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It was O. Henry, caliph of phrases, who called San Francisco the Bagdad of the West. In doing so he must have had in mind its profusion of shops which stretch through the city like an endless bazaar.

Midweek shopping crowds in San Francisco are comparable to Saturday afternoon crowds in other American cities. This fact has been commented upon frequently by merchandising specialists, and it has significance.

Street population spells buying power, and San Francisco has larger shopping crowds every day of the year than any other city west of New York. Every day but Sunday is a shopping day.

Constant shopping by San Francisco women gives stimulus to the city's retailers to comb world markets for the newest and most attractive offerings. Buyers are sent by the larger establishments not only to Paris and other style centers, but to all of the larger international trade fairs. Stocks in the shops reflect the enterprise of the retailers, who not only display the latest modes, but frequently create them.

The downtown shopping district spreads from Market to all the streets that radiate from it, from Kearny westward, well above Powell. Market street itself is a continuous stretch of display windows. Grant avenue, Stockton, Powell, O'Farrell, Geary, Post and Sutter streets are lined with department stores and intimate shops.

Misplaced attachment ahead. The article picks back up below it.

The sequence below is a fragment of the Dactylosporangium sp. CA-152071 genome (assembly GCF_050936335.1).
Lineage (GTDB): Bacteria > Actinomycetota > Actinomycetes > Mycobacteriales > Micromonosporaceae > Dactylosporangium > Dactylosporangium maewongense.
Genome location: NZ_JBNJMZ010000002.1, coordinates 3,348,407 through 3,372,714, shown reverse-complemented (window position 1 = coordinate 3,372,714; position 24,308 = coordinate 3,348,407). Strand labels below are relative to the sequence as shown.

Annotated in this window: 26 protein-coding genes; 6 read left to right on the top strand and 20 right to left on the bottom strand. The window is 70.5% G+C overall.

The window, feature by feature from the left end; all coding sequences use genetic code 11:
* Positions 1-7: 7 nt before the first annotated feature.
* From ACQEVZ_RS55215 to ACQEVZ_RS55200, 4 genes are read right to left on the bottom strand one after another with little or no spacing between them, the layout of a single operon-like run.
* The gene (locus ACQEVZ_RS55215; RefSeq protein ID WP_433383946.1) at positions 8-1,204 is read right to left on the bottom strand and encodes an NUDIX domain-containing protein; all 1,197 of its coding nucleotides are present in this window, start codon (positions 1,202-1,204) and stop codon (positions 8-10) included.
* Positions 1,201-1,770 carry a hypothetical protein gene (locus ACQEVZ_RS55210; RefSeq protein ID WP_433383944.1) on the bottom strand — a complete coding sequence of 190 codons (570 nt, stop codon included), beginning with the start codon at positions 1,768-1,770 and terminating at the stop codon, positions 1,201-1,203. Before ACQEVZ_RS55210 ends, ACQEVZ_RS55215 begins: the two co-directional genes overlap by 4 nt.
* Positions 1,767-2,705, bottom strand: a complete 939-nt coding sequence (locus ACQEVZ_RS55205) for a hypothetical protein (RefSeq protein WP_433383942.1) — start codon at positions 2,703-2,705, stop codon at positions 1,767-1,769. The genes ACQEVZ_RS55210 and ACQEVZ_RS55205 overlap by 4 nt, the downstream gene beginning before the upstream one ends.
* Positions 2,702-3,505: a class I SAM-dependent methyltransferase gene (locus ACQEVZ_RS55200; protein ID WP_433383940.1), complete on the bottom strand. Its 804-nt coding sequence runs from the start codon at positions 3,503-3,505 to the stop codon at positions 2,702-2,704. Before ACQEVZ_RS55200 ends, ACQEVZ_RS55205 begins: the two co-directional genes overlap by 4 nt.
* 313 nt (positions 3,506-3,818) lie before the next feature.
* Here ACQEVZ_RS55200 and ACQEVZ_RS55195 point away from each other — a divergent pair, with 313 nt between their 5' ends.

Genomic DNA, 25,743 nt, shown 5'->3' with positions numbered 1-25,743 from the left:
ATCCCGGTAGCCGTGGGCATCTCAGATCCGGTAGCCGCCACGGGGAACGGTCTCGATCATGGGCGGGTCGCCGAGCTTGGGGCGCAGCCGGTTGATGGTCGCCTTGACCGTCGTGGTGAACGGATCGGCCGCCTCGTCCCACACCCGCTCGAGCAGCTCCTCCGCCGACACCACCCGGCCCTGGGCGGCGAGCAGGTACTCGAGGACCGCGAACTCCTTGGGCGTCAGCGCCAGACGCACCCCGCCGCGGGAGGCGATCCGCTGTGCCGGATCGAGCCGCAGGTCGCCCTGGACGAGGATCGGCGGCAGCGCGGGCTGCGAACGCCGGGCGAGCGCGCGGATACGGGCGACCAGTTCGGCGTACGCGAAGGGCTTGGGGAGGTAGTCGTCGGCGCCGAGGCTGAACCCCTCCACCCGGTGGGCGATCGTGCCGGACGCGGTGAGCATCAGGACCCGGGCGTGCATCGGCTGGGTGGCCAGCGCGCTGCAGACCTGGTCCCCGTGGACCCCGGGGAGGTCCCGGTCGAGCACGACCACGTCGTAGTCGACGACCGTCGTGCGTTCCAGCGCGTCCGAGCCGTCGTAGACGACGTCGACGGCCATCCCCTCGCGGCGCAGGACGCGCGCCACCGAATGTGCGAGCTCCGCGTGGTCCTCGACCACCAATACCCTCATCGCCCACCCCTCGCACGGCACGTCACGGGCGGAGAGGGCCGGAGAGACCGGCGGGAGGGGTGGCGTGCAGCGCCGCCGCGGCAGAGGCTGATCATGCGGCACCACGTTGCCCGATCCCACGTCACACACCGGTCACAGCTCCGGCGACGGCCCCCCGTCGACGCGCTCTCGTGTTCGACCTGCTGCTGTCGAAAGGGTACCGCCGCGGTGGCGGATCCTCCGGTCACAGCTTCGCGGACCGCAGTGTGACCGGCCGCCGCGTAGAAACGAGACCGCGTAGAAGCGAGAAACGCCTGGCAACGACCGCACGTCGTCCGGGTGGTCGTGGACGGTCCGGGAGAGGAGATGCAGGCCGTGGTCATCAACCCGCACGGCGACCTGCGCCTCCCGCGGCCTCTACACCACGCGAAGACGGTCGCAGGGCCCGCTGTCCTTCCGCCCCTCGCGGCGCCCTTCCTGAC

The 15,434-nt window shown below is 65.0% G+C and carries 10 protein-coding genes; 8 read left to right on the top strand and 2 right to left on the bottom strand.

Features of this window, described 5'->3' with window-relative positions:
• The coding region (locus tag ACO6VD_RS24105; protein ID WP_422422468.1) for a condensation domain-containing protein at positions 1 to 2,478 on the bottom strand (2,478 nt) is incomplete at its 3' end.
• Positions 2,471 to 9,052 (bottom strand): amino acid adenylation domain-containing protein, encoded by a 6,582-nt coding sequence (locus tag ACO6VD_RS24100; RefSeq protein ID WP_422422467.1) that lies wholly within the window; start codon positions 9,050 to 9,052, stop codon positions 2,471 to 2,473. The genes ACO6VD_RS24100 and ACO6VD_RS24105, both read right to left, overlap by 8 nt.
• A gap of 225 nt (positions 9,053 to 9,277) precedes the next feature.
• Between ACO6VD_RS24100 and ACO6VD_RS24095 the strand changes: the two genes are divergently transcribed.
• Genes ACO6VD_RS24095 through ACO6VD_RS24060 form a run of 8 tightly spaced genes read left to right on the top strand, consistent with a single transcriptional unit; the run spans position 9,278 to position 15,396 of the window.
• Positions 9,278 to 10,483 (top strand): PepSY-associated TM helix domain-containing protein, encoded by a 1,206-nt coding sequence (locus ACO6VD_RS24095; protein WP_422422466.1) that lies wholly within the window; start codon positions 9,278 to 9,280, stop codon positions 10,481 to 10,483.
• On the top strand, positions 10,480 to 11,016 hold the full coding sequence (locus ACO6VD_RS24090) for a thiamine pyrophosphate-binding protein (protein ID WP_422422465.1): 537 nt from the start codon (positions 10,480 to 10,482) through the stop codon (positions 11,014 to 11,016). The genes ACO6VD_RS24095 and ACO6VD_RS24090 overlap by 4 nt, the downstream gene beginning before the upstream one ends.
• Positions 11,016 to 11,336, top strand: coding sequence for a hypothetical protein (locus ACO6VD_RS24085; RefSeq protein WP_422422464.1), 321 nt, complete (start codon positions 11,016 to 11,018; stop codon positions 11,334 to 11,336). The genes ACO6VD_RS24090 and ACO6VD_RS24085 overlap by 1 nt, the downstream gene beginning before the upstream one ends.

The Richmond, Mission, Sunset and other out lying districts have their own sub-centers, each crowded six days in the week with shoppers. Otherwise the downtown streets would be congested.

Flower stands splash the street corners with color in the downtown shopping district, and the wares glow in the show windows like exotic blooms under glass.

San Francisco shows a market as complete and original in styles as any city in the country. The excessive seasonal changes demanded in the East are not needed here. San Francisco is essentially an out-of-door city, with three hundred odd days of clement weather, made for the display of light raiment, whether it be organdie dresses, sports togs or afternoon frocks. Women of the city insist on being modish, however, so they wear furs with the airiest of apparel on the warmest days, contradictory but vivacious apparitions. Even the Chinese girls ape their Western sisters and appear in brocaded mandarins with fur neck pieces.

The dash of San Francisco women on the street, as well as in the hotels and cafes, is not a legend. You may read about it in Hergesheimer's iridescent detail, but seeing is believing.

The art shops and the book shops of San Francisco evoke the admiration of every visitor. The art shops, on Post, Sutter and adjacent streets, close to Union Square, with their own galleries of paintings, bronzes and marbles, have showrooms that are more like museums than commercial establishments. The book shops are in this same neighborhood. They are well worth visiting, several of the dealers being publishers of the works of California authors.

Downtown Shopping District

Downtown Shopping District
Its crowds are as colorful as its streches of display windows

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